How to clean our skin during radiotherapy
Radiation therapy, while destroying the tumor, can also affect surrounding healthy tissues, such as the skin. Radiation damage to the skin is called radiodermatitis and manifests as redness, dry or wet peeling of the skin, and even sores. Peeling of the skin is more common in people who undergo radiotherapy in the head, neck and mouth area than in other areas of the skin. People with nasopharyngeal carcinoma will develop acute radiodermatitis at 90% to 95% of the time. One third of these cases are "wet peeling" that causes pain.
Factors that can increase the incidence of radiodermatitis
The thin skin of some people, sweating, more folds and frequent rubbing favor the development of dermatitis.
Cleaning of the skin during radiotherapy
Maintaining the cleanliness of the skin during radiotherapy concerns patients, doctors, and other health professionals, with questions such as:
Can cleanliness damage the skin?
Is soap irritating to the skin?
Should I use mild soap?
There are few studies to answer these questions. A study of women with breast cancer showed less dermatitis in groups who washed their skin in the area of radiotherapy than those who did not. Another study showed less radiodermatitis in people with radiotherapy to the scalp who washed their scalp with shampoo.
In the present study, researchers examined the effect of washing with water, with or without soap, on acute radiodermatitis and its accompanying symptoms in people undergoing radiotherapy for nasopharyngeal carcinoma . The soap that was used by the patients during the study did not contain lanolin and had a mild pH.
General instructions during radiotherapy
The general instructions, which were recommended to everyone during radiotherapy, were:
(a) not to wear their dentures, earrings, necklaces and other metal objects, in order to avoid increased radiation absorption,
(b) consume a high-protein diet, and more than 2 liters of water per day, in order to reduce any systemic reaction to radiotherapy,
(c) wear loose cotton or silk clothing and do not scratch the radiotherapy area,
(d) avoid using deodorants, lotions, creams, perfumes and other cosmetic products. Also, avoid direct sunlight in the area of radiotherapy, iodine, alcohol and alcohol-containing antiseptics. Also, avoid hot compresses or ice cubes and use sunscreen.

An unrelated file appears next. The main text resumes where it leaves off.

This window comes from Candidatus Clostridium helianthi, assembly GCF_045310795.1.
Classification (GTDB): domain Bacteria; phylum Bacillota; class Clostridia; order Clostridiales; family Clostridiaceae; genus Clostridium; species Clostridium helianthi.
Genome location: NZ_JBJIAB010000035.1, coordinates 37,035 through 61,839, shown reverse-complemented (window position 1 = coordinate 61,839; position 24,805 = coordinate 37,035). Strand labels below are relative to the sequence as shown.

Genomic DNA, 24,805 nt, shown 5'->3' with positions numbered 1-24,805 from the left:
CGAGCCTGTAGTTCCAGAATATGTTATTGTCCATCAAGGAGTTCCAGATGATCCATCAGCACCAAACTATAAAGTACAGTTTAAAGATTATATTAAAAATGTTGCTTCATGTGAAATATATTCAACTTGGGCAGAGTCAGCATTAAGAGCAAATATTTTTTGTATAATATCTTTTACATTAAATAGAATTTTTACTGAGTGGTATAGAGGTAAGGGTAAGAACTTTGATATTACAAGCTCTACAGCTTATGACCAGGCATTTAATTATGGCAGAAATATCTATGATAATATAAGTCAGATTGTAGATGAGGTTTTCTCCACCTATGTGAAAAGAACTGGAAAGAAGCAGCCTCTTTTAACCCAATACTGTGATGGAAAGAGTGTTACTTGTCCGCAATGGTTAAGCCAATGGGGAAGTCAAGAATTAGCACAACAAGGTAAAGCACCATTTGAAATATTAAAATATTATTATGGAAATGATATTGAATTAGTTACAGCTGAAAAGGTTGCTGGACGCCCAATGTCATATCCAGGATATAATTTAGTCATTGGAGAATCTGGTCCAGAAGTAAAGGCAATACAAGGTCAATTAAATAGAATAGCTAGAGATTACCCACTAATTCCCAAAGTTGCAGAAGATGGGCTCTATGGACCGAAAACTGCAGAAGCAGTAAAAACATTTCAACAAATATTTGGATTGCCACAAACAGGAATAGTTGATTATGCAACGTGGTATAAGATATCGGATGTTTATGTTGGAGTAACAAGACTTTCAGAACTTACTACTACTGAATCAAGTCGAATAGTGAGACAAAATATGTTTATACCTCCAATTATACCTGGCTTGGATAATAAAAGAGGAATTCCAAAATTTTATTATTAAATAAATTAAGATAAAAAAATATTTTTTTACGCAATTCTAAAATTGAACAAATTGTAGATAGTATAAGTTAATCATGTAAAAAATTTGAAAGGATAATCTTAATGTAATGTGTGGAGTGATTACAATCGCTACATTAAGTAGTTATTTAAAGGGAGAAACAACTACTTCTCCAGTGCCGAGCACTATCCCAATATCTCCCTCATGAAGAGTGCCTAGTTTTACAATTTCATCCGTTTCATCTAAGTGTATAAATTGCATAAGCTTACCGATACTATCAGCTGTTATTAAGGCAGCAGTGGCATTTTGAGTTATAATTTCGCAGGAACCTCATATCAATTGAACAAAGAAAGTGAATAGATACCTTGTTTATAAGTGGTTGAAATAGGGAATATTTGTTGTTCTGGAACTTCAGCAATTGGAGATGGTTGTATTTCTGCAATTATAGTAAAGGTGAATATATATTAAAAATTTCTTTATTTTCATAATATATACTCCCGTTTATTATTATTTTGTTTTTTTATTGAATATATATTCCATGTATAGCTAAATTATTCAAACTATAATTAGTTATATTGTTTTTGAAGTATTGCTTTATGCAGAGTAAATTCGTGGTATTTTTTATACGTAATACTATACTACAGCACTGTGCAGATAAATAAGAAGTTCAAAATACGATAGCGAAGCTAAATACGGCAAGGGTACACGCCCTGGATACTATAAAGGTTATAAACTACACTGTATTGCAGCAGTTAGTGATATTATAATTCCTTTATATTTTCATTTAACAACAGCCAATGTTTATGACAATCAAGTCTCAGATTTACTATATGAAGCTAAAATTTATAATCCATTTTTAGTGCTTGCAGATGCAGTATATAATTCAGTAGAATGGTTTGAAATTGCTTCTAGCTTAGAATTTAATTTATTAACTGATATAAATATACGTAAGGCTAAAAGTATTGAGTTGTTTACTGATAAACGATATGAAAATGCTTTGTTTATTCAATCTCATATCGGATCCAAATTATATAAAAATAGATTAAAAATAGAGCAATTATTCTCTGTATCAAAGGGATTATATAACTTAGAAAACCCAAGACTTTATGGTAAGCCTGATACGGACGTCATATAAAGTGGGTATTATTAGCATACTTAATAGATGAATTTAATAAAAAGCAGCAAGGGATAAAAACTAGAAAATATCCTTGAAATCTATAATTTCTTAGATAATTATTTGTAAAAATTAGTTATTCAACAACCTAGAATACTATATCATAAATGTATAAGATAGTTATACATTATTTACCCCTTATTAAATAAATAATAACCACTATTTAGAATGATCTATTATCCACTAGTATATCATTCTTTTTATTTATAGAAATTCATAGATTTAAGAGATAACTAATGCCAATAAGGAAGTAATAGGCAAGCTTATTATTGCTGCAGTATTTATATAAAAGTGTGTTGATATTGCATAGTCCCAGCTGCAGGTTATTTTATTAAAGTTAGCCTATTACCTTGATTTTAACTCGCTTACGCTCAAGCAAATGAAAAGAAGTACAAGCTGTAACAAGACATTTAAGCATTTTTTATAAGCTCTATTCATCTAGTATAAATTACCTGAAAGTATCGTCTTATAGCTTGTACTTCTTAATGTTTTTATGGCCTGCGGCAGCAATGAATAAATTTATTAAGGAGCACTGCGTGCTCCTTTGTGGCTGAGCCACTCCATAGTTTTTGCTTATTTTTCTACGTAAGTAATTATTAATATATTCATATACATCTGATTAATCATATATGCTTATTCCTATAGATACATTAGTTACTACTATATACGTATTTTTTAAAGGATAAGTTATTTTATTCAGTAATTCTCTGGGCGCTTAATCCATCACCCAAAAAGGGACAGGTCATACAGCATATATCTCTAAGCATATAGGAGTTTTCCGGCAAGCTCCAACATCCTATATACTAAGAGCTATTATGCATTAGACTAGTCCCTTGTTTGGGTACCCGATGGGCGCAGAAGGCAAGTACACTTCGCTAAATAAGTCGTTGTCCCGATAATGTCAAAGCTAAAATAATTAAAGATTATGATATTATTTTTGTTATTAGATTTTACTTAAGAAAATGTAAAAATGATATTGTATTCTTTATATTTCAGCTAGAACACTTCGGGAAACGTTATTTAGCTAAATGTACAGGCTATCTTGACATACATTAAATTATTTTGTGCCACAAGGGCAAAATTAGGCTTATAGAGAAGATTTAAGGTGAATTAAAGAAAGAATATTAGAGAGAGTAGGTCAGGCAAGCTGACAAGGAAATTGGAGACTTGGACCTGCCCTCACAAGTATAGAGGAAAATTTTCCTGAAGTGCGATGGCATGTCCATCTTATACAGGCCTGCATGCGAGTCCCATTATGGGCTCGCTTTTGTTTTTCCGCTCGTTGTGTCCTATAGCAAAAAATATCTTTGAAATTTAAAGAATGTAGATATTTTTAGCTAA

The main findings measured in the study were:
(a) The incidence of acute dermatitis and wet peeling
(b) The severity of the symptoms (pain, burning, itching-rash) and the quality of life.
1. The incidence of acute dermatitis was 51%, 23.5% and 18%. The difference was significant for the benefit of those who washed with soap and water. That is, those who washed with water and mild soap had the least dermatitis.
2. The onset of acute radiodermatitis was significantly delayed in the group of those who washed with mild soap.
3. The incidence of painful, wet peeling was significantly lower in the groups that washed their skin.
4. The itching was also significantly less in the groups that washed the skin that received the radiation.
(a) Cleaning and washing the skin, with water only or with water and mild soap, significantly reduces the incidence of severe acute radiodermatitis. (b) Washing the skin delays the onset of radiodermatitis.
Cleanliness, according to researchers, exerts its beneficial effect as it rinses and reduces bacteria on the surface of the skin, as well as reducing itching and scratching, which may lead to painful peeling.
Quality of life
Washing and cleansing irradiated skin promotes quality of life and emotional and social functions and parameters.
 Zhang et al. What is the appropriate skin cleaning method for nasopharyngeal cancer radiotherapy patients? A randomized controlled trial. Supportive Care in Cancer (2022), 30:3875-3883.